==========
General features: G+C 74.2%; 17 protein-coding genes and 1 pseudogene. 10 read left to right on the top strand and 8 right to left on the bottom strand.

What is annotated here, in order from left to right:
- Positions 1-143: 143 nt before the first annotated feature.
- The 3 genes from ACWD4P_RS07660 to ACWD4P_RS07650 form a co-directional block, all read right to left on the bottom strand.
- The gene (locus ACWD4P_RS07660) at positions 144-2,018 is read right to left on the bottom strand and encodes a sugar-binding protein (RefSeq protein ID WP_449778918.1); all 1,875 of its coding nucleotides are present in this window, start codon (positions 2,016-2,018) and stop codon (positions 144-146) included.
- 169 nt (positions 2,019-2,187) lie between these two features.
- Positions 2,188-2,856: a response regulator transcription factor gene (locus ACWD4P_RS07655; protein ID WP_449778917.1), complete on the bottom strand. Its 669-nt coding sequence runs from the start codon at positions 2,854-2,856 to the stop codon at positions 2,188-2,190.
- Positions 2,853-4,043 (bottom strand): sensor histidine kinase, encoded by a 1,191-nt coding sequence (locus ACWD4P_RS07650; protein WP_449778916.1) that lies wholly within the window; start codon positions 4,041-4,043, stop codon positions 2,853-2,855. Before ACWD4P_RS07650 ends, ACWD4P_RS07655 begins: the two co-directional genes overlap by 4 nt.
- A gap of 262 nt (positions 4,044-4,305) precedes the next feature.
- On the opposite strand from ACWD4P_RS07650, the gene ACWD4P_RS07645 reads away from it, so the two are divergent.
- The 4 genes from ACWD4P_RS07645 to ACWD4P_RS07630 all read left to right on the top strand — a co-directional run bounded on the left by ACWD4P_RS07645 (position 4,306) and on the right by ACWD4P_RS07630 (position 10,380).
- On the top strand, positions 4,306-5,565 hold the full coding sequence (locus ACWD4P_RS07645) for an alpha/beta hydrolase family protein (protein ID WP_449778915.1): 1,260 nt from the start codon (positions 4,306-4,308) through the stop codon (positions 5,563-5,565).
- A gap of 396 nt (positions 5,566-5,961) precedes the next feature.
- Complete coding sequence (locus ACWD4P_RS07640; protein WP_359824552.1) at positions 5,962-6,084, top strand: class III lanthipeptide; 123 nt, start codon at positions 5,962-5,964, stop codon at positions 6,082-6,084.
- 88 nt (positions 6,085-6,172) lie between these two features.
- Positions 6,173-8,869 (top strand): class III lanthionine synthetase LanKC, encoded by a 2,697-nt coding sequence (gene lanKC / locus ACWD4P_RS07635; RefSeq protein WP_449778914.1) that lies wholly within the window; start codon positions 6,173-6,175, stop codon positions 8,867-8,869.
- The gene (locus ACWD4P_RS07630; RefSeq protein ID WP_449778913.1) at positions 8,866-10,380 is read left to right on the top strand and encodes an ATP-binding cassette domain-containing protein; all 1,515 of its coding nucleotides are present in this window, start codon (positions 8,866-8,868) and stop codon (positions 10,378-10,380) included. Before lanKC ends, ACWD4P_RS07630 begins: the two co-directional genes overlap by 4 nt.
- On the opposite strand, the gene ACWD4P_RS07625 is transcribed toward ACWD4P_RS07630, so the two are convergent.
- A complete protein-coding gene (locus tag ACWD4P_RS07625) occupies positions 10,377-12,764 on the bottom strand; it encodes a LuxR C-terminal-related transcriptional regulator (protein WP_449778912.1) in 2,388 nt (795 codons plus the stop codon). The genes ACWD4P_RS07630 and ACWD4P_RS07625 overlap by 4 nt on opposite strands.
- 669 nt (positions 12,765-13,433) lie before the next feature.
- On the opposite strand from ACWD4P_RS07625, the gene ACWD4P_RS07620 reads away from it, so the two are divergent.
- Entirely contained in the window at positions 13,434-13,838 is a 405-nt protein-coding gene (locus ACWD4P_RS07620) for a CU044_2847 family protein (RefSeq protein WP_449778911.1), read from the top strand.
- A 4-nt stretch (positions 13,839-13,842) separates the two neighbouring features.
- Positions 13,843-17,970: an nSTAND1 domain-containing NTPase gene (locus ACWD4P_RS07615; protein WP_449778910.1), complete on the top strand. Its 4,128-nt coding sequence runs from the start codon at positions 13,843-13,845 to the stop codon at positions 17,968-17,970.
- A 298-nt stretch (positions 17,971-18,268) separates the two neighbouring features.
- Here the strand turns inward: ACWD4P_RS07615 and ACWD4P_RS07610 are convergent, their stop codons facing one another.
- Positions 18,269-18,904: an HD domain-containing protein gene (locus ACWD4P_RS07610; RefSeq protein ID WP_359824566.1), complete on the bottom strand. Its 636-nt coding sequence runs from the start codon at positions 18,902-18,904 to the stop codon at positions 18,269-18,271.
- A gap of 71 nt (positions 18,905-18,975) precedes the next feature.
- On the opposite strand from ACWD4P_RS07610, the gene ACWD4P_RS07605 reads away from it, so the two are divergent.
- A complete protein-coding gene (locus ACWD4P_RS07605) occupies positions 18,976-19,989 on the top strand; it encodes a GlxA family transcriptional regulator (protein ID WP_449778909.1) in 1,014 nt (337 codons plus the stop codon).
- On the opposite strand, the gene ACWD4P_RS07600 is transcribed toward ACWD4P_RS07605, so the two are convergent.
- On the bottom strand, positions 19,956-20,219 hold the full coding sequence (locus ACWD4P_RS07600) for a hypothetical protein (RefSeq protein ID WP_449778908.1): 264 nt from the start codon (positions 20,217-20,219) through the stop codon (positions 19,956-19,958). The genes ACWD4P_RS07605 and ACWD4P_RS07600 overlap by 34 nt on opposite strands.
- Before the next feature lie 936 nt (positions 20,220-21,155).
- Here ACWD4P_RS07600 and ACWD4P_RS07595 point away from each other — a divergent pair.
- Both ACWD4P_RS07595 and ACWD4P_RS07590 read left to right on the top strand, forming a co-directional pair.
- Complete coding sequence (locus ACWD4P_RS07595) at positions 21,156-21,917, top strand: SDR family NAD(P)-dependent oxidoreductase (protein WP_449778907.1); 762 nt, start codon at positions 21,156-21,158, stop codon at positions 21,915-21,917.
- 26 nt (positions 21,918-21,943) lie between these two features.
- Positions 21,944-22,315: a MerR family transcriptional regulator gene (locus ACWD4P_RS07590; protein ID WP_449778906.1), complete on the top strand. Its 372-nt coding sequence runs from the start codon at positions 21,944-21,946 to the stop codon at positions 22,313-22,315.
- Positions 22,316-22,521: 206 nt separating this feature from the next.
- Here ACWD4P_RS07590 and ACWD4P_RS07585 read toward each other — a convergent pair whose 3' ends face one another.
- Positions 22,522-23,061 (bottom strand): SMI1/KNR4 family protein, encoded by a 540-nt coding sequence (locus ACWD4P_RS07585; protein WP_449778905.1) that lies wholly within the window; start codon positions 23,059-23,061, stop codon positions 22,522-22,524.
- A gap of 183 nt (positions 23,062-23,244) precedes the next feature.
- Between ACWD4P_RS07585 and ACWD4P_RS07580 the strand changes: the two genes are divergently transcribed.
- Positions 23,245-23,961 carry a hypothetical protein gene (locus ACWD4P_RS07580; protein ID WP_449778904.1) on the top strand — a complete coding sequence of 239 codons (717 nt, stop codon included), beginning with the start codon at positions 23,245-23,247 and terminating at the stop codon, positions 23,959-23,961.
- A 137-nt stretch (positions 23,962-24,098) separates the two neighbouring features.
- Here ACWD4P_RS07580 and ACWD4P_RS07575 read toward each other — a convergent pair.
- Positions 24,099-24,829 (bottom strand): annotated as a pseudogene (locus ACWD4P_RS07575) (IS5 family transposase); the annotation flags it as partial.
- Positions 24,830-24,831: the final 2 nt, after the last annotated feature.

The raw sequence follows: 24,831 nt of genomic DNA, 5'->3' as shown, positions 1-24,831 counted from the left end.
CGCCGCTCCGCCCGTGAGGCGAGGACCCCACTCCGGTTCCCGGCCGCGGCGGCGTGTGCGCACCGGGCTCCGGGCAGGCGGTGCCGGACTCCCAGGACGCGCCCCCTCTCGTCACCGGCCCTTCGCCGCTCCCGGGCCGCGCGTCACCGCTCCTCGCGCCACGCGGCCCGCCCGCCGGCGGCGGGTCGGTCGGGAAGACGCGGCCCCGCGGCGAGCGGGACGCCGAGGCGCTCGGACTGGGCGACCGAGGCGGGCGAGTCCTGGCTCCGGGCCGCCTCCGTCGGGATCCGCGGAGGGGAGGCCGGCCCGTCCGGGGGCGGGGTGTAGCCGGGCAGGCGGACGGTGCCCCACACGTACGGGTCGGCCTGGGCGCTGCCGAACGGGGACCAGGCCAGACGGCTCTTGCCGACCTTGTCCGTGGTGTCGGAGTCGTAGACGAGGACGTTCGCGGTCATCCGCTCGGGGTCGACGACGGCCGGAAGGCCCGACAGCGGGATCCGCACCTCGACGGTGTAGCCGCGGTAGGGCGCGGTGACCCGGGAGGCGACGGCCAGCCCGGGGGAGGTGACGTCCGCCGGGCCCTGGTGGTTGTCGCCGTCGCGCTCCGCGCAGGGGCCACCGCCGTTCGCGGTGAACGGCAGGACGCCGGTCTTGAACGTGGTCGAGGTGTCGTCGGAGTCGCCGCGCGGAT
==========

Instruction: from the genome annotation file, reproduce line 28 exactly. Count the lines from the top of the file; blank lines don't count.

- A gap of 71 nt (positions 18,905-18,975) precedes the next feature.